The legal marijuana industry continues to invite more consumers, investors, and business attention as black market sales are being rapidly converted into a budding, legal industry. After the fear-mongering drug war mainstreamed in the 1990’s, marijuana has been drawing attention for a growing multitude of medical applications. With a growing research base to support it, as well as more fortuitous secondary (or primary) market as a recreational intoxicant, marijuana use has captured the public attention with a zeal unseen before in the modern era.
Now we are here: an industry generating over $1.3 billion in marijuana sales in 2016 and creating thousands of jobs in Colorado alone, whether it is in and out of the direct industry. Increases in jobs, such as budtender, grower, trimmer, software developer, marketers , graphic designer, writers, etc., has helped fuel the year after year growth and has likely helped to contribute (in some quantifiable degree) to Colorado maintaining the lowest unemployment rate of any state in the US for the last two years.
Marijuana sales in Denver, where an estimated total of 1,200+ businesses directly involved in the growth, manufacture, processing, testing, or retail sale of marijuana exist, make up a growing portion of the total state revenue. One industry that continues to excite better deals, exclusive products, and more competition.
Expected Growth Smoothly Burns All Expectations
Do price fluctuations at the retail end cloud industry growth? Not exactly.
In terms of total sales dollars, the continued integration of the marijuana industry in Denver may end up capping the total sales revenues collected each year. This, however, is not a great gauge of growth, as transaction volume, quantity sold, items tested, licenses issued, and the average purchase amount in grams are not included in this value estimation. As more people become familiar with marijuana dispensaries and the legal marijuana industry, weed sales in Denver continue to come from better deals, lower pricing, and the craft of a unique customer experience.
Yet, each year Colorado has seen marijuana sales figures beat expectations from economists, analysts, and other industry, public health, or governmental researchers. As of April 2017, Colorado has seen monthly marijuana sales over $100 million for a consecutive eleven months. This is pushing total weed sales across the state to grow by over $70 million as compared to the first four months of 2016, as reported by the Cannabist, and representing monthly growth at a rate of 27%.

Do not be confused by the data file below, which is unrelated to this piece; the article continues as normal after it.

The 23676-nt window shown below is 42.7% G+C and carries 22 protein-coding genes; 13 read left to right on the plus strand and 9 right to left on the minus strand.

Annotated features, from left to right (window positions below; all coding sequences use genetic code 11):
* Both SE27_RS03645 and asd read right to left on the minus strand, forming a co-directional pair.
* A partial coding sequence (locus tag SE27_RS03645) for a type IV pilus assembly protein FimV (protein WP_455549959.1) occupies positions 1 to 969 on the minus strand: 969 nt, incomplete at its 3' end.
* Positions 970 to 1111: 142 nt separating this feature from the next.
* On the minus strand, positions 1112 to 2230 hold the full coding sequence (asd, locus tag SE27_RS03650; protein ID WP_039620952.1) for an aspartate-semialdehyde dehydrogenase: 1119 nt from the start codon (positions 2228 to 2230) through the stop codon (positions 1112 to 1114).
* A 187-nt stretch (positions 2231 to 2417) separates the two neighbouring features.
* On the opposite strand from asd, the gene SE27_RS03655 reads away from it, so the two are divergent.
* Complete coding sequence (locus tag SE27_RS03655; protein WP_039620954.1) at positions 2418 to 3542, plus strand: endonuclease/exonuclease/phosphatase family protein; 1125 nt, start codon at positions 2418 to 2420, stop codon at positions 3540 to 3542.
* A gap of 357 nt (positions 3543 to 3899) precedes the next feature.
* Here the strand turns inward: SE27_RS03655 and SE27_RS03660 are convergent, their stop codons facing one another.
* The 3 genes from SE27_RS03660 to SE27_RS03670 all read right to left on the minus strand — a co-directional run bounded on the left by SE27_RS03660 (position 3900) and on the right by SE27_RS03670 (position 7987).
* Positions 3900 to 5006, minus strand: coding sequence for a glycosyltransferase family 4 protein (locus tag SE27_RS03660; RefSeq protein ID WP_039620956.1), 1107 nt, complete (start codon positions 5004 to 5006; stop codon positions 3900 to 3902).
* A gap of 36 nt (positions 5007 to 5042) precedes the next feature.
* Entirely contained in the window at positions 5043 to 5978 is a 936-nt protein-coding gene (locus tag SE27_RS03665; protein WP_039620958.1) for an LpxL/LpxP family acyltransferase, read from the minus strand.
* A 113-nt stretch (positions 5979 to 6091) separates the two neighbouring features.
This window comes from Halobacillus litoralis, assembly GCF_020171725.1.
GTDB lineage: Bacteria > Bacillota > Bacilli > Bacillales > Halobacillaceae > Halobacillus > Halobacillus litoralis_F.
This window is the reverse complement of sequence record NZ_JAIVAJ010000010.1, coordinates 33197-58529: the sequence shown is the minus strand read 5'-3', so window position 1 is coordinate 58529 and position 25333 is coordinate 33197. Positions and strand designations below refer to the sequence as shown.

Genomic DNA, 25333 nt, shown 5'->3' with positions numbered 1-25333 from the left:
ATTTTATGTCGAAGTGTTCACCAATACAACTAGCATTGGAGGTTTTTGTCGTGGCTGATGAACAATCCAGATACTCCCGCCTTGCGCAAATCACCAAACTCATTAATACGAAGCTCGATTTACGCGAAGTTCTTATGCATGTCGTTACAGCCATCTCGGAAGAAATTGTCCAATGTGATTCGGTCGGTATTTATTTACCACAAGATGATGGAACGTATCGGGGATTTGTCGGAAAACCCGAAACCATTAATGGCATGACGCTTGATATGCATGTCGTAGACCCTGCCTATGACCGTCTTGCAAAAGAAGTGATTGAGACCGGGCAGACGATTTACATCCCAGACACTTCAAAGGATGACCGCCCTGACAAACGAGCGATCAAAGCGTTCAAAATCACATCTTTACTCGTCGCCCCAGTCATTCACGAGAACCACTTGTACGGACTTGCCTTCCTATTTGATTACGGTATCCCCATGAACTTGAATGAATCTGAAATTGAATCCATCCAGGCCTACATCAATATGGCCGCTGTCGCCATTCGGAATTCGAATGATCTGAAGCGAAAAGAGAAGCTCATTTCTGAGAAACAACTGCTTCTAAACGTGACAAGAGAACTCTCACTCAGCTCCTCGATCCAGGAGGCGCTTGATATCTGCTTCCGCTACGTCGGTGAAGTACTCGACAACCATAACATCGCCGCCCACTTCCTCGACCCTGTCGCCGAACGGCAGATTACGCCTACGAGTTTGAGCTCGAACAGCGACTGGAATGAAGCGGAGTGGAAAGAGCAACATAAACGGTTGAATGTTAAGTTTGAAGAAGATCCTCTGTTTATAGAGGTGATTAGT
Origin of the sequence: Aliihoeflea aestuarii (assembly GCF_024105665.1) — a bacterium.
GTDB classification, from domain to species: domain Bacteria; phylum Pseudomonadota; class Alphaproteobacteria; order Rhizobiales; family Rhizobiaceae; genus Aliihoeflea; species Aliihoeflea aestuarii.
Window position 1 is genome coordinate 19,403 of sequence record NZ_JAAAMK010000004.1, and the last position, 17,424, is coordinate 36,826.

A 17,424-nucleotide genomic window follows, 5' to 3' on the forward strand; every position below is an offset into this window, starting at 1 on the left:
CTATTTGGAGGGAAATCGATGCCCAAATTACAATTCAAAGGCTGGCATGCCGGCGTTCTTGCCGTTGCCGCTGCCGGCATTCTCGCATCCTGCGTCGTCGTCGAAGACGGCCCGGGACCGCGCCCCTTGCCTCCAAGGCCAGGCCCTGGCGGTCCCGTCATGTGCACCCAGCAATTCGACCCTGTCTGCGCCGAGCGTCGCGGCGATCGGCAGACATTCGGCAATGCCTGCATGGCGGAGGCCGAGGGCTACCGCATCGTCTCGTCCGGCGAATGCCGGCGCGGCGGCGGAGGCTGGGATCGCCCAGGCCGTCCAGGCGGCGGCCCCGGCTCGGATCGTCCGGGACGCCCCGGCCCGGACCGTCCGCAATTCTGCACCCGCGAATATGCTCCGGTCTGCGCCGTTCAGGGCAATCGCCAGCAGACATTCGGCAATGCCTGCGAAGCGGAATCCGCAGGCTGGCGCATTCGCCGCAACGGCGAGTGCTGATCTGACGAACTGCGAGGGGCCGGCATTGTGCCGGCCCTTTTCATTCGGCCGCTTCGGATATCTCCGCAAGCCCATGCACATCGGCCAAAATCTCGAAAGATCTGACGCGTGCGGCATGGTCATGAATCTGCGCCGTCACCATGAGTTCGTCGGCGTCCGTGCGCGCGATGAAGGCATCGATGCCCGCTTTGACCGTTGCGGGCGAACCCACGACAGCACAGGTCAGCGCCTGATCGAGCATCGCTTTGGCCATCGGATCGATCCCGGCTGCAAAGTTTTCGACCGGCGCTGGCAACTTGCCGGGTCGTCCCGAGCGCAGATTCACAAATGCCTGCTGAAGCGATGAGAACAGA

Despite the industry existing at a place of continued competitive pressures (ounce specials under $100), marijuana sales in Denver have continued to grow by volume and increase revenues. Market research suggests the marijuana industry, at large, should see growth in marijuana sales, when compared to the previous year, of at least 19% through 2021. This places Colorado on track to see nearly $1.6 billion in weed sales by the end of 2017, but just how much of this green behemoth will come from Denver?
Reinventing Value in the Mile High City
According to city data, Denver county collected $514.8 million between September 2015 and September 2016 – representing nearly 40% of total marijuana sales in Colorado during the same time (from both medical and recreational markets). As there is no ceiling yet in sight suggesting lower than expected growth, using 19% as our conservative growth figure would indicate Denver can expect to capture $612.6 million in marijuana sales from September 2016 thru September 2017, accounting for roughly 38% of total marijuana sales across the state.
Between September 2015 and September 2016, Denver County collected $28.8 million in tax revenues. If tax revenues are collected at the same rate of growth in sales, September 2016 to September 2017 will generate roughly $34 million in sales taxes.
In 2014, it was estimated 44% of recreational dispensary sales in Denver came from visitors. Of course, the industry had just broke ground in 2014, so excitement remained high across the nation for the first legal marijuana market. Since then, Oregon and Washington have opened their recreational marijuana programs and another five states have passed laws to do so. As Nevada and California bring their recreational marijuana programs online (Nevada expected July 1 2017, California – sometime in 2018), Colorado may feel a bit of a squeeze on weed sales.
While research suggests over 66% of the marijuana demand in Colorado comes from daily local users (representing only 21% of the total marijuana users in Colorado), it is unclear whether marijuana being legal along the west coast will shift travel preferences for residents and travelers alike.
As difficult as these estimations are to make accurately, one of the defining characteristics of Colorado’s marijuana industry is the use of the tax revenue to fix public schools, educate on drug abuse, and provide assistance to a variety of public health projects across the state. Sustaining growth in weed sales also means sustaining investment in the future of the community. Though $34 million may not seem like much when stacked against Denver’s $1.2 billion in annual sale tax collections to the general fund, for schools and public health programs, the value is beyond helpful.